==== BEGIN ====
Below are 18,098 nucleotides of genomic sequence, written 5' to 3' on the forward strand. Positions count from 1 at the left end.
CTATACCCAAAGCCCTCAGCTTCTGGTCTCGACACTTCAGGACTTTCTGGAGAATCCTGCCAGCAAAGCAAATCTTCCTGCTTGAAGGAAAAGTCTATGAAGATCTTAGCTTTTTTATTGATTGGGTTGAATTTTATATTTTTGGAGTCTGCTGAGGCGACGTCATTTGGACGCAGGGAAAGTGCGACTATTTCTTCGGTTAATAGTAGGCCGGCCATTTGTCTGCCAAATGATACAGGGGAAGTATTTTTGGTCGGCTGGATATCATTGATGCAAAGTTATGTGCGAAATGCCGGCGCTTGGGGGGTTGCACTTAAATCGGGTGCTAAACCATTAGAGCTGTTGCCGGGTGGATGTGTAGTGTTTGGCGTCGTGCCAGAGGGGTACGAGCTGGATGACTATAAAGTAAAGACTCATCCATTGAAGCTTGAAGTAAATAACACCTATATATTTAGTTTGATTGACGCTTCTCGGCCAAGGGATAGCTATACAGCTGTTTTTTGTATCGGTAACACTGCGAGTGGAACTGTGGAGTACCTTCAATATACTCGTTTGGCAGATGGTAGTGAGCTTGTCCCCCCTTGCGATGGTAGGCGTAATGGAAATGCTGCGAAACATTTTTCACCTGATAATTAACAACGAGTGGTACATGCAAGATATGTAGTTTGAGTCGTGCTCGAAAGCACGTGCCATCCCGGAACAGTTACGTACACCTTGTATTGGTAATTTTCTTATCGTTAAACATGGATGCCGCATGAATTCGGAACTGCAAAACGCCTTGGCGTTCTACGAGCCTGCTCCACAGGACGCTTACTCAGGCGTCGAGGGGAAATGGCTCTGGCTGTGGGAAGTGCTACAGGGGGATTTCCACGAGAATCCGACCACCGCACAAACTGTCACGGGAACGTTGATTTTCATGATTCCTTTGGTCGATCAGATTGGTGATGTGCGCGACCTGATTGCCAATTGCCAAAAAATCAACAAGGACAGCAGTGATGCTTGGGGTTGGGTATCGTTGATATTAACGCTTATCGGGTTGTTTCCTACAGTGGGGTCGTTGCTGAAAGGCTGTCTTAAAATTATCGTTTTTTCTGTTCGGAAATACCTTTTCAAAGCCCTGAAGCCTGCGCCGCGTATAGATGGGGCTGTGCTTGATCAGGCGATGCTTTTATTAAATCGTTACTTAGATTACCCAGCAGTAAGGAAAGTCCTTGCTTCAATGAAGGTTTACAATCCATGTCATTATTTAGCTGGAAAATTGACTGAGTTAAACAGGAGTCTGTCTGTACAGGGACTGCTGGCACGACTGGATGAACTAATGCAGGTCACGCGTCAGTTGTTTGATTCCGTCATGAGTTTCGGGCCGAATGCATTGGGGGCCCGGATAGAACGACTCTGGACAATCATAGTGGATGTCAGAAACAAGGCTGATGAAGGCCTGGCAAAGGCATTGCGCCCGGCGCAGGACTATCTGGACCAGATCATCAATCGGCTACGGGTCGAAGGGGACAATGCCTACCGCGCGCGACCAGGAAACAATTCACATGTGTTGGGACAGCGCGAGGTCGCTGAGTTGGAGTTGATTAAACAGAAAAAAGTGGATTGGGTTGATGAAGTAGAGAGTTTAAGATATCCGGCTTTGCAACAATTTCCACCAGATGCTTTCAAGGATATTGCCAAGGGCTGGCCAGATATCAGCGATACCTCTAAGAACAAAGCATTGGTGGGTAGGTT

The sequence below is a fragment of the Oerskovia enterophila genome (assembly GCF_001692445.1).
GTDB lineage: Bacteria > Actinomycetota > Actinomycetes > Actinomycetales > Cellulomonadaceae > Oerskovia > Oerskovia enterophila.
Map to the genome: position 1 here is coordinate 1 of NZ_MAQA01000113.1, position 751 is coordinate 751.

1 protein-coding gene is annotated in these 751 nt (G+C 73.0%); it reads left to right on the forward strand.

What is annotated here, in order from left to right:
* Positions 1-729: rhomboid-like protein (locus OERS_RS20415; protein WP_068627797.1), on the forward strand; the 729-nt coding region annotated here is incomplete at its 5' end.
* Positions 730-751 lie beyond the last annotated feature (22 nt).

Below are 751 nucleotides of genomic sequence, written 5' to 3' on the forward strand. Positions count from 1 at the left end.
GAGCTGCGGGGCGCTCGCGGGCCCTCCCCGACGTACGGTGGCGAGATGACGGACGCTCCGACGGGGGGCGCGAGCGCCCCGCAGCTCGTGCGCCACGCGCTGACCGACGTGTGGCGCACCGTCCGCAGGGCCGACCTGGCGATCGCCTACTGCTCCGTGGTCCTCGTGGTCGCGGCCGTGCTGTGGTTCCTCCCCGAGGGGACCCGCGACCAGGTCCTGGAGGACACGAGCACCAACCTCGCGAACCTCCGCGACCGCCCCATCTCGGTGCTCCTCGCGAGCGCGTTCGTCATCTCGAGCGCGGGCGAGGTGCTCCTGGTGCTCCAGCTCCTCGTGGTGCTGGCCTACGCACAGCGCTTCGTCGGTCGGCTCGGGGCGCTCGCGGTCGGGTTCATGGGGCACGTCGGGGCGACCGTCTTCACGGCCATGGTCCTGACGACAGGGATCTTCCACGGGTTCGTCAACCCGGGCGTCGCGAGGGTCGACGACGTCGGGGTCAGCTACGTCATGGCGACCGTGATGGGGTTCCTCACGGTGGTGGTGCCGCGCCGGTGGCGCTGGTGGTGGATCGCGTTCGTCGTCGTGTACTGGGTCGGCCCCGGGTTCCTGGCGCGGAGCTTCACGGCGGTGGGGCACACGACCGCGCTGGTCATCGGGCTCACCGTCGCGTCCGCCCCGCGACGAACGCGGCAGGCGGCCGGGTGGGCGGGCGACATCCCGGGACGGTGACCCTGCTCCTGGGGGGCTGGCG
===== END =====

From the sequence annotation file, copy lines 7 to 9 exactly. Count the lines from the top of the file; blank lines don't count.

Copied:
What is annotated here, in order from left to right:
* Positions 1-729: rhomboid-like protein (locus OERS_RS20415; protein WP_068627797.1), on the forward strand; the 729-nt coding region annotated here is incomplete at its 5' end.
* Positions 730-751 lie beyond the last annotated feature (22 nt).